Writer and Park Slope local Jane Kelley find plenty of inspiration in our neighborhood, which has found its way, in some part, into her previous middle-grade novels Nature Girl and The Girl Behind the Glass. Her new book, The Desperate Adventures of Zeno and Alya, comes out on October 15, so we asked Jane about the story, her cat Blackberry, and her favorite things about our area.
PSS: Tell us a bit about yourself.
Jane Kelley: I grew up in Wisconsin, not far from Lake Michigan, which is why being near a bit of wild is so important to me. I’m married to Clifford Lee Johnson III. Our daughter is in her second year at University of Chicago. And our cat is in her ninth year of keeping us entertained.
What inspired you to write The Desperate Adventures of Zeno and Alya, and who should put it on their must-read list?
The Desperate Adventures of Zeno and Alya grew out of my fascination with African grey parrots. Our cat communicates with me as best she can, but parrots can actually talk. I decided it would be a lot of fun to get inside a parrot’s head. And it was! Zeno has the intelligence of a 5-year-old, but his emotional level is more like a toddler’s. The other main character in the book is Alya, a girl who is struggling with cancer. I had cancer myself 12 years ago. I knew how important it is to keep trying, even when you’ve lost your sense of self, as both Zeno and Alya do in the novel. This book could be important for anyone who needs encouragement, as well as anyone who enjoys humorous adventures. Like many arrogant people, Zeno is unintentionally funny.
How did Park Slope influence the book?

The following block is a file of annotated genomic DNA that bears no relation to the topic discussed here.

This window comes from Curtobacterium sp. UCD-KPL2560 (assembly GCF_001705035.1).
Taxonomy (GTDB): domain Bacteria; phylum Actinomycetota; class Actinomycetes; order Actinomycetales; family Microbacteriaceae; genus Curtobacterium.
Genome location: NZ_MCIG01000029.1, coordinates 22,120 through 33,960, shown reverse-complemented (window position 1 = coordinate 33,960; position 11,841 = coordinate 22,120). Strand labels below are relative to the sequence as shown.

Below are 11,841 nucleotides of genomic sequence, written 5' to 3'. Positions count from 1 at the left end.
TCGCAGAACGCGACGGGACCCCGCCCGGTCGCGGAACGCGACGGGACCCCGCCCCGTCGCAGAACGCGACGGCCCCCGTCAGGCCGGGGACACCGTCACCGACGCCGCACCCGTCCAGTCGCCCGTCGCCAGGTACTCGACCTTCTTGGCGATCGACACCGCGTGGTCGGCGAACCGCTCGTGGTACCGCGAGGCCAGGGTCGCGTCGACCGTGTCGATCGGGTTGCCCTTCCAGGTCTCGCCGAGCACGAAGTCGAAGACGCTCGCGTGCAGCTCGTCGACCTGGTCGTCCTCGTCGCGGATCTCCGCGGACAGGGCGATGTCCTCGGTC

As you can see from the cover, this story begins in Park Slope — where our family has lived since a month before our daughter was born. We came here because of Prospect Park. The close proximity of humans and nature is important to the story. Zeno must learn from birds and from humans how to find his place in the world. I enjoyed searching out the birds Zeno would meet in the neighborhood, including the Monk Parrots who hang out near Green-Wood Cemetery. [See more bits of Park Slope inspiration at this post on Jane’s blog.]
Your cat, Blackberry: Is she a help when you’re working, or a distraction?
Blackberry is a help and a hindrance. She is sitting next to my computer as I write this, not very happy that I’m ignoring her. Whenever I can focus on her, her grace and her curiosity are always an inspiration.
What’s a typical day in your life like?
My typical day begins with a little bird watching — with Blackberry, as you see in this photo. I read the New York Times. And then I write until my brain gets tired and I have to go walk in Prospect Park.
What’s the best piece of advice you’ve ever gotten?
The best piece of advice I’ve ever gotten is something E.M. Forster wrote: “Only Connect.” Connect to other people, to nature, to yourself. I think that’s what makes Park Slope so wonderful — because it is a real neighborhood full of people who care about community, children, all kinds of families — and books.
What’s one of Park Slope’s best hidden (or not-so-hidden) gems?
Park Slope’s bookstores are its gems — especially Community Bookstore on 7th Ave and the new Powerhouse on 8th Avenue. I am honored to be appearing at both places — at Community on October 23 at 7pm and at Powerhouse on October 27 at 3pm.
Photos via Jane Kelley